3. In His sermon Jesus was broadening their understanding of the righteousness needed to enter the kingdom of God. As He spoke, Jesus introduced another revolutionary concept to them.
a. Not only are the Pharisees not the standard of righteousness, your Father in Heaven is the standard.
1. Remember that no one in Jesus’ audience was a son of God yet. (No one could be born of God until the price for sin was paid.) Jesus was preparing His listeners for what was to come.
2. The idea that sons of God act like their Father is a theme that will be elaborated on in the epistles. Eph 5:1; I Pet 1:14-16; etc.
b. His listeners don’t know it yet, but Jesus was going to go to the Cross, pay for sin, making it possible for men and women to be born of God—to receive His Spirit and life in their innermost being.
1. The Cross and the new birth will make men righteous because God Himself will become their righteousness (lessons for another day). I John 5:1; II Cor 5:21; I Cor 1:30; Rom 3:26; etc.
2. God’s indwelling presence (through His Spirit) will also provide the power that they need to live as holy, righteous sons and daughters who keep the spirit of the Law of God. Rom 8:3-4
3. Later statements made by Jesus, along with statements in the epistles, will make it clear that sons of God express their love for their Father through how they treat others. God’s entire Law is summed up in: Love Him and love your fellow man. I John 4:7-21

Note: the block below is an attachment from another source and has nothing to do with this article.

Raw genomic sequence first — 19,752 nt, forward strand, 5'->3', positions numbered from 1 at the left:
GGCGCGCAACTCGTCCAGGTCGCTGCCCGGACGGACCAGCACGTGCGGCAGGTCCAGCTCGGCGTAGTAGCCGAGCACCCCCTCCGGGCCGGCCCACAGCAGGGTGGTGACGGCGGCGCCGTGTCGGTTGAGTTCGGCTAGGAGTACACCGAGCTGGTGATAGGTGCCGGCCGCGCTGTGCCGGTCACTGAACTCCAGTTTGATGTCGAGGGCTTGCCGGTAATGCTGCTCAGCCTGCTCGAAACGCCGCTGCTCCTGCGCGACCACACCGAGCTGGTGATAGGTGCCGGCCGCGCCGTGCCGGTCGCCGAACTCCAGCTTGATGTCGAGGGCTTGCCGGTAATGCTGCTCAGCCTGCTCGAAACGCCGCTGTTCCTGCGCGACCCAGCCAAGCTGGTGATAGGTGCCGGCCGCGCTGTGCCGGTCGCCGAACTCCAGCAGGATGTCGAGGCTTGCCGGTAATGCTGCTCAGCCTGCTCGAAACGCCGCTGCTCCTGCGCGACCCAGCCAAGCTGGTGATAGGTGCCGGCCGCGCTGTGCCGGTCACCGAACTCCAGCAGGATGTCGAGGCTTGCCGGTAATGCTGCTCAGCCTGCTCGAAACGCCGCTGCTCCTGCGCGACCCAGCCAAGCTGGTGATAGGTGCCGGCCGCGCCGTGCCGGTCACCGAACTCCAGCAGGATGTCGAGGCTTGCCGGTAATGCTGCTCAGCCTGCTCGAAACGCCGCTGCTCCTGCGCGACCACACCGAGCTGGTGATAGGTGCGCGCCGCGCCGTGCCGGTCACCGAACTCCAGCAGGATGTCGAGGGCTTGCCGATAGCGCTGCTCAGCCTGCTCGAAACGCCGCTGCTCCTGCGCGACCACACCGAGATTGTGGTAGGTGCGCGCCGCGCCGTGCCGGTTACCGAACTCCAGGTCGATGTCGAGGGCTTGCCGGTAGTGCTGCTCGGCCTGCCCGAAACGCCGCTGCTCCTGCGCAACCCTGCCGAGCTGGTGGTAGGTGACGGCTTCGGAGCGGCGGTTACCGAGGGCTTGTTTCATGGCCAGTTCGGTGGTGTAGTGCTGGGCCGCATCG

4. Back to our present topic—how Bible verses are taken out of context, misinterpreted, and misapplied.
a. Matt 7:12 is often referred to as the Golden Rule. It is increasingly common to hear people say that we all just need to live by this rule. Then there would be peace in this world.
1. The problem is that fallen man can’t live by the Golden Rule. In our fallenness, we are self- focused or selfish by nature. We must chose to surrender to Almighty God and have our nature transformed by the power of the Holy Spirit so that we can live lives that glorify God.
2. Fallen man does what the Pharisees did. They set their own standard of righteousness by adding to the Law, lived by that, and declared themselves to be good people. II Tim 3:5
3. A righteous life comes from the heart. God promised that in the New Covenant He would write His laws in men’s hearts (Jer 31:33). That only happens when we acknowledge Jesus as Savior and Lord and are born of God.
b. Luke 6:38 is often used at offering time in churches to encourage people to give financially to the gospel. However, the verse has nothing to do with money.
1. This verse is located in part of Luke’s recounting of the Sermon on the Mount (v20-49). The original hearers did not hear Jesus say: Dig deep into your pockets because, the more money you give, the more money you will get. Jesus didn’t talk about money in His sermon.
2. This verse occurs in the portion of the where Jesus told His audience to treat people like their Father in Heaven does. It has nothing to do with money. In Luke 6:35-38 Jesus made it clear that what you give out to others in terms of judgment you’ll get back and more from other people (lessons for another day).

1. A gospel that doesn’t call men and women to holy living is not the true gospel. A gospel that emphasizes external performance without inward change isn’t the true gospel.
2. If ever there was a time to know how to read Bible verses in context so that you can recognize misinterpreted and misapplied verses, it’s now. That is our protection against deception.